Historically, several of the "famous" hams, including Virginia hams, were originally specifically finished on chestnuts. When the American chestnut trees were killed in the blight, though, of course that stopped, and pork producers shifted to other feeds. (We'll get references for all this up here as soon as we can.) 

Reason Two— Health

In the earlier days of the USA, it was a common thing to finish hogs by turning them out into the forests to feed on "mast", a term that includes all the nuts and seeds and fruits to be found there. Typically in American forests, there would be acorns, walnuts, (yes, pigs can eat black walnuts with no problem; they've got very strong teeth and jaws!) hickory nuts, beech nuts; chestnuts in Appalachia; and sometimes persimmons, pawpaws, and wild cherries. And more. It was a very complex diet—good for the hogs and, in fact, exactly what hogs used to eat when they were wild. They thrived on it, and in years when the mast was heavy with acorns, the folk tales include years when the pigs got so fat the folds would close over their eyes, making it impossible for them to see.

The fat, the lard, was of course a very important foodstuff in the years before we "learned" that it was bad for us and replaced it with artificially hydrogenated vegetable fats, which turn out to be much less healthy. Even before the chestnut blight killed off the chestnut forests in the eastern US, though, consumers turned away from forest finished hogs. The lard rendered from such hogs turns out to be much softer at room temperature than lard from corn finished hogs, and sometimes it was even reported to be liquid. (This is fact, not folk-tale. One good reference is the book "Tree Crops" by J. Russell Smith.) Housewives were taught that hard white lard was what they wanted for making biscuits and pie crusts, and the practice of finishing hogs in the forests disappeared. There were other reasons why forest finishing declined, of course, including changing forest ownership and other sociological aspects.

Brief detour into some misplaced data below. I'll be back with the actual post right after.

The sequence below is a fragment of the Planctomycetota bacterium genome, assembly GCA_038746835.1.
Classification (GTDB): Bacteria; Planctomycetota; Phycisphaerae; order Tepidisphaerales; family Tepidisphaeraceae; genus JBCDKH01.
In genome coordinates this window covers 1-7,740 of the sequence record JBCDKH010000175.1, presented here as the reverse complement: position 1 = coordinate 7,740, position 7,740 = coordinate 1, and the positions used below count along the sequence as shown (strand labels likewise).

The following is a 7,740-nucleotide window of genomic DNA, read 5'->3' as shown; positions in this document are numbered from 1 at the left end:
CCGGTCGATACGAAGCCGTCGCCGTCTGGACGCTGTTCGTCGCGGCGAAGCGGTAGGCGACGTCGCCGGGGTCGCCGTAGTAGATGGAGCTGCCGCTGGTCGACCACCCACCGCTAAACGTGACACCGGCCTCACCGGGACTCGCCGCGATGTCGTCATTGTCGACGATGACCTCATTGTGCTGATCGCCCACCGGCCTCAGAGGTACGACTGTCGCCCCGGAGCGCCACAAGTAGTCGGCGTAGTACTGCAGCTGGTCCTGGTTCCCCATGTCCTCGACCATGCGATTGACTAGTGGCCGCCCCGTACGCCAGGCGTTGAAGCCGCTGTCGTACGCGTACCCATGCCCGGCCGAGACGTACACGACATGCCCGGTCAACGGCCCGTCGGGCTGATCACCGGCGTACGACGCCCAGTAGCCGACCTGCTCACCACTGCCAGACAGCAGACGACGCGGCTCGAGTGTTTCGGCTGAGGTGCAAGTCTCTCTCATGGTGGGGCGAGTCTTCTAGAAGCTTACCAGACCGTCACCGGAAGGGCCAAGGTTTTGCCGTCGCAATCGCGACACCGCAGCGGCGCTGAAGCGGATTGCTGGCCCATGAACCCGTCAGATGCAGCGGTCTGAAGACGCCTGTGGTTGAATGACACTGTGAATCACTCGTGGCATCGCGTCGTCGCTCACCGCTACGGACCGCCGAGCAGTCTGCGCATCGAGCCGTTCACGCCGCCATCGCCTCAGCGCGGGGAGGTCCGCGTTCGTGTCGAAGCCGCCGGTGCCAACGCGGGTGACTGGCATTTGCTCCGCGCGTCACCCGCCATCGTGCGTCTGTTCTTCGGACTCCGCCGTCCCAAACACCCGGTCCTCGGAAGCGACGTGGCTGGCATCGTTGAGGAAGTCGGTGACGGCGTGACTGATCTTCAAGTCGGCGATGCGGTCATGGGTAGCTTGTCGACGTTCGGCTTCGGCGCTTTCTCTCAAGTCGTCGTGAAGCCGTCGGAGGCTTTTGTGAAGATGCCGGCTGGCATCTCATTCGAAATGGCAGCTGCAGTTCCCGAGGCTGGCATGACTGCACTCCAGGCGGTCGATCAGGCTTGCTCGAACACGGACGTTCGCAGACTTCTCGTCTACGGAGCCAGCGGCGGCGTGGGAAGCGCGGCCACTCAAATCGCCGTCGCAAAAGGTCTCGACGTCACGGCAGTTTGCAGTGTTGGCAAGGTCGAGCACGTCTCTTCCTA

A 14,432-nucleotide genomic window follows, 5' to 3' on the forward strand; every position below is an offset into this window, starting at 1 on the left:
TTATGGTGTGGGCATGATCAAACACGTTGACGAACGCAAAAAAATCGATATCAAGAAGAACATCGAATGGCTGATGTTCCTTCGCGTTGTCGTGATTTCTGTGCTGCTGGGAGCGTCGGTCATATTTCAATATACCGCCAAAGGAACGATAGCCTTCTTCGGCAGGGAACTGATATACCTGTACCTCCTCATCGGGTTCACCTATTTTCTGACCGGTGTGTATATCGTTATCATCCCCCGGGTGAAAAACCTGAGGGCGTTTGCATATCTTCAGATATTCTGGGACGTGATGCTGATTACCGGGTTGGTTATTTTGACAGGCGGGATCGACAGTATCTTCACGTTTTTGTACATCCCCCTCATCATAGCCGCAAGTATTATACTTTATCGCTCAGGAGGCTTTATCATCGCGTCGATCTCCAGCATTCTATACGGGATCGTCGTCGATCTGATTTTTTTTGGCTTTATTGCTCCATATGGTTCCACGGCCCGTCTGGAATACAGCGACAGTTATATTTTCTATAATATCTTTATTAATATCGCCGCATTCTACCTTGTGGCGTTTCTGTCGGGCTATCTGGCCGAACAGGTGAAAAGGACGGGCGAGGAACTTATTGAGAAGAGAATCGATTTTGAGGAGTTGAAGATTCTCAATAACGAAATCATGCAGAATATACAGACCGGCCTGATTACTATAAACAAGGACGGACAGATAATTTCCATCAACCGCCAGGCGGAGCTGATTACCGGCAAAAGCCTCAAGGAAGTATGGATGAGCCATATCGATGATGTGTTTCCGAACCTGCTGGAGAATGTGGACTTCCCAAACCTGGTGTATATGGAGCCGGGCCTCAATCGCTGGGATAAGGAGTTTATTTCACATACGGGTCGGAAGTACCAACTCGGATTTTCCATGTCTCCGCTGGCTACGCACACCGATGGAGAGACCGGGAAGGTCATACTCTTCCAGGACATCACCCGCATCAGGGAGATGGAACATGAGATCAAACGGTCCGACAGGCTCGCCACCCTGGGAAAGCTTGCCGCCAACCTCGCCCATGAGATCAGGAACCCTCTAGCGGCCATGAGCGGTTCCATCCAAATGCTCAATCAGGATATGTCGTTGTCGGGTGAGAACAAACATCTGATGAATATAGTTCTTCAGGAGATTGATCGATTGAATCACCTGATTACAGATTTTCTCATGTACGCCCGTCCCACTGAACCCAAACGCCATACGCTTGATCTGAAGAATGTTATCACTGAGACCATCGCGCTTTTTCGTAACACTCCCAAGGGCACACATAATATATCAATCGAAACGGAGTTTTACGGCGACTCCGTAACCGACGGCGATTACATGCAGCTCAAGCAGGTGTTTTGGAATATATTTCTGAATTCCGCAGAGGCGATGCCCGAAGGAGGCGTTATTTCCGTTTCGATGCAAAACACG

Those of you who remember anything from your college course in Organic Chemistry should be perking up your ears right now. Soft-liquid at room temperature? Almost certainly, that translates into "much less saturated fats". That is, they are probably much healthier fats for humans to be eating.

It turns out that the hogs in Spain that are finished on acorns (pata negra pigs) have had their fat tested. It turns out that, indeed, fat from pata negra pigs is less saturated than regular lard. It even contains the two holy-grails of current fat-fashion, mono-unsaturated and Omega-3 fatty acids. "Olive trees on four hooves" one web site puts it! 

Two points: This is about acorn fed hogs. Chestnuts are closely related to acorns, though, and in fact, most of the forests in Spain contain chestnut trees right beside the oaks, so the realities here are a little hard to sort out yet.

There is more than a little reason to hope that chestnut fed pork will be healthier food, as well as tastier. We're hoping to have some of the lard from these pigs analyzed for exactly these factors.

Reason Three— The Environment

The world needs more trees and less corn, no doubt about it. And the world needs food. The possibility of having more of our pork production take place in the more natural situation of chestnut forests, or even chestnut plantations, is certainly worth looking at carefully. It could easily be better for the pigs, better for the people, and better for the farmers. Not only is chestnut fed pork worth more than confinement raised, corn-fed pork, but there are rumors (not claiming fact here!) that pigs actually gain weight faster when fed chestnuts instead of corn. We hope to find that out in the years ahead.

This post is just the beginning of the conversation. We intend to keep it updated and improved as we go through the process of re-learning how to produce pork with chestnut trees. One of the real possibilities for next year is that we may fence off a portion of the chestnut trees here at Badgersett Farm, put some pigs in to pasture there, and start the process of actually finishing hogs on chestnut pasture. We'll keep you informed.